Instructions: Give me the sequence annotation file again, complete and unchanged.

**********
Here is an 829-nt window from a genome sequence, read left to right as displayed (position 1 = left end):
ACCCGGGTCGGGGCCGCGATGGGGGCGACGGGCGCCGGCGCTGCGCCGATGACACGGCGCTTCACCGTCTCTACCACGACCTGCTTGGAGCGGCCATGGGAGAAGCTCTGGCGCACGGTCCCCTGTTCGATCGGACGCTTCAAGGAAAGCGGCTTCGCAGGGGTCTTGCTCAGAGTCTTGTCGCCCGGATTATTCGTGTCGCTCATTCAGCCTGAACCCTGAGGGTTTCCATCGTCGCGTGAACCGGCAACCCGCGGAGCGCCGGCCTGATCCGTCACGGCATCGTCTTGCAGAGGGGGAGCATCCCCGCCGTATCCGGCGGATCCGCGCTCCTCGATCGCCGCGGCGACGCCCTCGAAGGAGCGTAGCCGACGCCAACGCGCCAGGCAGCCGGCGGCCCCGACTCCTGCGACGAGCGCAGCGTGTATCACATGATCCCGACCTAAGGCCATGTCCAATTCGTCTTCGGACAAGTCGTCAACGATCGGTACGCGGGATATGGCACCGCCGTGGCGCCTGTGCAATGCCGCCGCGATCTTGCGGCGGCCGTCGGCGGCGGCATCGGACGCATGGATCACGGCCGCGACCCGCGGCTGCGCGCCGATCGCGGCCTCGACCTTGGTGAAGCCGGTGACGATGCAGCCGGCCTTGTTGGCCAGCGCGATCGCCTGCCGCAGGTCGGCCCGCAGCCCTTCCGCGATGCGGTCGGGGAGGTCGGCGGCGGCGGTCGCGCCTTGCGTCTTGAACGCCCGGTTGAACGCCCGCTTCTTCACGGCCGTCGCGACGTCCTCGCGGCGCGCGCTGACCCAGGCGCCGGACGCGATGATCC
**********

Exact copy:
Here is an 829-nt window from a genome sequence, read left to right as displayed (position 1 = left end):
ACCCGGGTCGGGGCCGCGATGGGGGCGACGGGCGCCGGCGCTGCGCCGATGACACGGCGCTTCACCGTCTCTACCACGACCTGCTTGGAGCGGCCATGGGAGAAGCTCTGGCGCACGGTCCCCTGTTCGATCGGACGCTTCAAGGAAAGCGGCTTCGCAGGGGTCTTGCTCAGAGTCTTGTCGCCCGGATTATTCGTGTCGCTCATTCAGCCTGAACCCTGAGGGTTTCCATCGTCGCGTGAACCGGCAACCCGCGGAGCGCCGGCCTGATCCGTCACGGCATCGTCTTGCAGAGGGGGAGCATCCCCGCCGTATCCGGCGGATCCGCGCTCCTCGATCGCCGCGGCGACGCCCTCGAAGGAGCGTAGCCGACGCCAACGCGCCAGGCAGCCGGCGGCCCCGACTCCTGCGACGAGCGCAGCGTGTATCACATGATCCCGACCTAAGGCCATGTCCAATTCGTCTTCGGACAAGTCGTCAACGATCGGTACGCGGGATATGGCACCGCCGTGGCGCCTGTGCAATGCCGCCGCGATCTTGCGGCGGCCGTCGGCGGCGGCATCGGACGCATGGATCACGGCCGCGACCCGCGGCTGCGCGCCGATCGCGGCCTCGACCTTGGTGAAGCCGGTGACGATGCAGCCGGCCTTGTTGGCCAGCGCGATCGCCTGCCGCAGGTCGGCCCGCAGCCCTTCCGCGATGCGGTCGGGGAGGTCGGCGGCGGCGGTCGCGCCTTGCGTCTTGAACGCCCGGTTGAACGCCCGCTTCTTCACGGCCGTCGCGACGTCCTCGCGGCGCGCGCTGACCCAGGCGCCGGACGCGATGATCC